In 2000, Rattner and three Lazard partners left the firm and founded the Quadrangle Group, which initially focused on investing a $1 billion media-focused private equity fund. Under Rattner's leadership, the firm grew to manage more than $6 billion. Among the firm's several businesses was the management of the personal and philanthropic assets of New York Mayor Michael Bloomberg.

Public service

From his tenure with The New York Times in Washington, Rattner developed a lifelong interest in economic policy, which drew him to politics and public service. In the mid-1990's, he began to work actively on behalf of Democratic candidates, beginning with President Bill Clinton. While it was rumored that Rattner would join a Democratic administration, he did not do so until after the election of President Barack Obama.

In February 2009, with both General Motors and Chrysler on the brink of insolvency, Rattner was appointed Counselor to the United States Secretary of the Treasury and lead auto adviser. He quickly assembled a team that grew to 14 professionals to address this key element of the national economic crisis.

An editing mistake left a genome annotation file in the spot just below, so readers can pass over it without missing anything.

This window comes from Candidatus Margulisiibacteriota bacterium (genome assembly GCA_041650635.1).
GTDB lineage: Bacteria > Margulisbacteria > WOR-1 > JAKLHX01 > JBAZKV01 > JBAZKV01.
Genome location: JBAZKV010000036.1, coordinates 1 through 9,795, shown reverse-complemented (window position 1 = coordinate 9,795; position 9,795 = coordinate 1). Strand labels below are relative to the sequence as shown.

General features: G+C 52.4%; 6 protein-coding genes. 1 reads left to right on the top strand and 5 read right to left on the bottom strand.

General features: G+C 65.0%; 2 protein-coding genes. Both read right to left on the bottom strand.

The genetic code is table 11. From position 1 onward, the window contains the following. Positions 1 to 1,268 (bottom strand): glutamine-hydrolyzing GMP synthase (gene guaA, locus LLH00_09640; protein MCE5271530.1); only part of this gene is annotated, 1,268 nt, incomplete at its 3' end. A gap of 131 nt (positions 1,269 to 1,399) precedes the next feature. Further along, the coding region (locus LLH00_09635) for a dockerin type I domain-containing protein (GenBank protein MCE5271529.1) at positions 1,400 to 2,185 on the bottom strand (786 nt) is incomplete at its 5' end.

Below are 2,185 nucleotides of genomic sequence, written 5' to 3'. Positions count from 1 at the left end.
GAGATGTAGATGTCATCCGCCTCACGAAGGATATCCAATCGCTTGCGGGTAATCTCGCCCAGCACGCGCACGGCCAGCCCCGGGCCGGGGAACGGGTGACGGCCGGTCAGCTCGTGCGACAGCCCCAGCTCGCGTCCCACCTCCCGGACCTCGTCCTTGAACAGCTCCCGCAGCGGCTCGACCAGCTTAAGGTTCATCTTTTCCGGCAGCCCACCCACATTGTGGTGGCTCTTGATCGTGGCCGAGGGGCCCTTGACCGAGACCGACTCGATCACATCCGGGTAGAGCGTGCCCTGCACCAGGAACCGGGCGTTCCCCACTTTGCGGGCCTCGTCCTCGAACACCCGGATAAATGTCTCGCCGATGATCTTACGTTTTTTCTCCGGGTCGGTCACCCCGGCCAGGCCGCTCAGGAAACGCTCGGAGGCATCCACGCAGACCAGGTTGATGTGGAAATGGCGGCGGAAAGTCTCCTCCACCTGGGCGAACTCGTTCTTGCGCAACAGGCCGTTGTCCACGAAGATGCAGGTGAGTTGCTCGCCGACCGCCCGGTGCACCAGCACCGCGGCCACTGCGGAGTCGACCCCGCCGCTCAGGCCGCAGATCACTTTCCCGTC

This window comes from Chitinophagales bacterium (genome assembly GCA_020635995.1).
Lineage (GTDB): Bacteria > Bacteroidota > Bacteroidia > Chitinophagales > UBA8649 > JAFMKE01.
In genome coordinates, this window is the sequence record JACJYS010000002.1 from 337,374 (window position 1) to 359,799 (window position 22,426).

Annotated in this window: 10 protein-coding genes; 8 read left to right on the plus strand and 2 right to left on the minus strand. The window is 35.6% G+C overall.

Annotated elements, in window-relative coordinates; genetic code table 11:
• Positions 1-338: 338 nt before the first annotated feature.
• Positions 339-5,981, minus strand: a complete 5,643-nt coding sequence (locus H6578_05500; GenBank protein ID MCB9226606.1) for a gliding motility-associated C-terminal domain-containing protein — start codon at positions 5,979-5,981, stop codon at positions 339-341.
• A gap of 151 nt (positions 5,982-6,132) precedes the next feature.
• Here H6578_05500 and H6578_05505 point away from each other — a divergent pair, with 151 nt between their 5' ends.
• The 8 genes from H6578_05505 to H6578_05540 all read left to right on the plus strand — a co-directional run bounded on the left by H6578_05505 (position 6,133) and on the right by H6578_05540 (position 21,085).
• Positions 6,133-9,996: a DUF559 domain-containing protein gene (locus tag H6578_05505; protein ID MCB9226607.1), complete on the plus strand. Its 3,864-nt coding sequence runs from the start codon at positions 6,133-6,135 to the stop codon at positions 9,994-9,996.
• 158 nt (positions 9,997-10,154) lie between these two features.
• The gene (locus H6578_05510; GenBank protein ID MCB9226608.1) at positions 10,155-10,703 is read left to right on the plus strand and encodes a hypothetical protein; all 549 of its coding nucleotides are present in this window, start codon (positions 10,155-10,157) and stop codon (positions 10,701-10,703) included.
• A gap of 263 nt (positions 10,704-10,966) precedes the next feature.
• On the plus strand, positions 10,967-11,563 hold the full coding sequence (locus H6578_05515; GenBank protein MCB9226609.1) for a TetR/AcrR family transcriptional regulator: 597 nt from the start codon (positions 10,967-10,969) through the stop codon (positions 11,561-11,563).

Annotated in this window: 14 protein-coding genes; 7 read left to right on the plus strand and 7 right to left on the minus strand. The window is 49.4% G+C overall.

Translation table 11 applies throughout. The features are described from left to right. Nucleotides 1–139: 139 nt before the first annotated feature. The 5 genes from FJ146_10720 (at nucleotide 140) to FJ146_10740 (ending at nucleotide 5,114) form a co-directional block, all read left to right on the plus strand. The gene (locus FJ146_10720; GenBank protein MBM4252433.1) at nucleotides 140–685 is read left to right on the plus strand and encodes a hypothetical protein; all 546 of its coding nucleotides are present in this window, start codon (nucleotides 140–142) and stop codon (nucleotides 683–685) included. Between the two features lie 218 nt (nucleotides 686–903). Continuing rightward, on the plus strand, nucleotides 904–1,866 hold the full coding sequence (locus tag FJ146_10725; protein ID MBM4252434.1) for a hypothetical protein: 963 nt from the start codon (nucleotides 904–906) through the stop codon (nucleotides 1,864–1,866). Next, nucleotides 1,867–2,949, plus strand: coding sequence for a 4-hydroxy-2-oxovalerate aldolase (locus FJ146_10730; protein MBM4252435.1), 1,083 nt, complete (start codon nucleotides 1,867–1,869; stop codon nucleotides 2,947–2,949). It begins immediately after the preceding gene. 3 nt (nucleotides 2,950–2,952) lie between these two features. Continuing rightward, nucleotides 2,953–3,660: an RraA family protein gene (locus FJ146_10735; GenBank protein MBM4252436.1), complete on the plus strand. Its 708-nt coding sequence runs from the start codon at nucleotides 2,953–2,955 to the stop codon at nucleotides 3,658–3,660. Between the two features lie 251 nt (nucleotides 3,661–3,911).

Reporting to both Treasury Secretary Timothy Geithner and Lawrence Summers, the head of the National Economic Council, Rattner and his auto task force developed a plan to save both the two manufacturers and related suppliers and finance companies. The plan involved a total government investment of $82 billion in the sector, coupled with controlled bankruptcies for the two auto companies, as well as new management for both.

Rattner later wrote in his book Overhaul: An Insider's Account of the Obama Administration's Emergency Auto Rescue that the toughest decision for President Obama was whether to save Chrysler. There was no disagreement, he later wrote, about asking GM CEO Richard Wagoner to step aside.

By July 2009, both automakers had emerged from bankruptcy, had new management and were on their way to renewed profitability. At that time, Rattner left Washington and returned to private life in New York.

Post-political career

After leaving the government, Rattner wrote his New York Times best selling account of the successful rescue of the auto companies. Slate described his book as "unquestionably the best book so far about the Obama presidency."

He continued to speak out on auto-related matters as well as broader economic issues. Early in 2011, he began contributing a monthly column to the Financial Times on subjects ranging from the Greek crisis to the U.S. budget deficit. He also became the economic analyst for the MSNBC news show, Morning Joe. And in June 2011, he was named a contributing writer to The New York Times Op-Ed page, publishing a first column on how government policies drive up corn prices.